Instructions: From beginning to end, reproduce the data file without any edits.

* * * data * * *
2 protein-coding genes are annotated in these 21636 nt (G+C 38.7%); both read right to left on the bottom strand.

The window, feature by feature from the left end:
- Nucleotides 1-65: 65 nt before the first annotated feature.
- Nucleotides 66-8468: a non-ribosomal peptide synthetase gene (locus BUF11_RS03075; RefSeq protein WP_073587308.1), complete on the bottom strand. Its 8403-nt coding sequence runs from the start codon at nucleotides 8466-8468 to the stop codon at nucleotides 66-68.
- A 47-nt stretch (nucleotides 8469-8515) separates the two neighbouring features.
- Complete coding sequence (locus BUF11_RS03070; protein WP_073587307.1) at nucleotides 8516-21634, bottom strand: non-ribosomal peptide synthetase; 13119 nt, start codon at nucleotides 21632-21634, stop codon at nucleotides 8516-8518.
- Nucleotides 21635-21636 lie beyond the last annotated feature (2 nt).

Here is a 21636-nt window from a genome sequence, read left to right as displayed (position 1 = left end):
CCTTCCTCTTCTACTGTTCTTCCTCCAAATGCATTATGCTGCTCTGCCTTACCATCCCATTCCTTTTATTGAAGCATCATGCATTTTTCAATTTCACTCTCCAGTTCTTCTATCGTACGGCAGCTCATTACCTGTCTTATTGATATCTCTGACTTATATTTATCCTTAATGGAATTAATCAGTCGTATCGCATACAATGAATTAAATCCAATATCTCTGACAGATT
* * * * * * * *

2 protein-coding genes are annotated in these 21636 nt (G+C 38.7%); both read right to left on the bottom strand.

The window, feature by feature from the left end:
- Nucleotides 1-65: 65 nt before the first annotated feature.
- Nucleotides 66-8468: a non-ribosomal peptide synthetase gene (locus BUF11_RS03075; RefSeq protein WP_073587308.1), complete on the bottom strand. Its 8403-nt coding sequence runs from the start codon at nucleotides 8466-8468 to the stop codon at nucleotides 66-68.
- A 47-nt stretch (nucleotides 8469-8515) separates the two neighbouring features.
- Complete coding sequence (locus BUF11_RS03070; protein WP_073587307.1) at nucleotides 8516-21634, bottom strand: non-ribosomal peptide synthetase; 13119 nt, start codon at nucleotides 21632-21634, stop codon at nucleotides 8516-8518.
- Nucleotides 21635-21636 lie beyond the last annotated feature (2 nt).

Here is a 21636-nt window from a genome sequence, read left to right as displayed (position 1 = left end):
CCTTCCTCTTCTACTGTTCTTCCTCCAAATGCATTATGCTGCTCTGCCTTACCATCCCATTCCTTTTATTGAAGCATCATGCATTTTTCAATTTCACTCTCCAGTTCTTCTATCGTACGGCAGCTCATTACCTGTCTTATTGATATCTCTGACTTATATTTATCCTTAATGGAATTAATCAGTCGTATCGCATACAATGAATTAAATCCAATATCTCTGACAGATT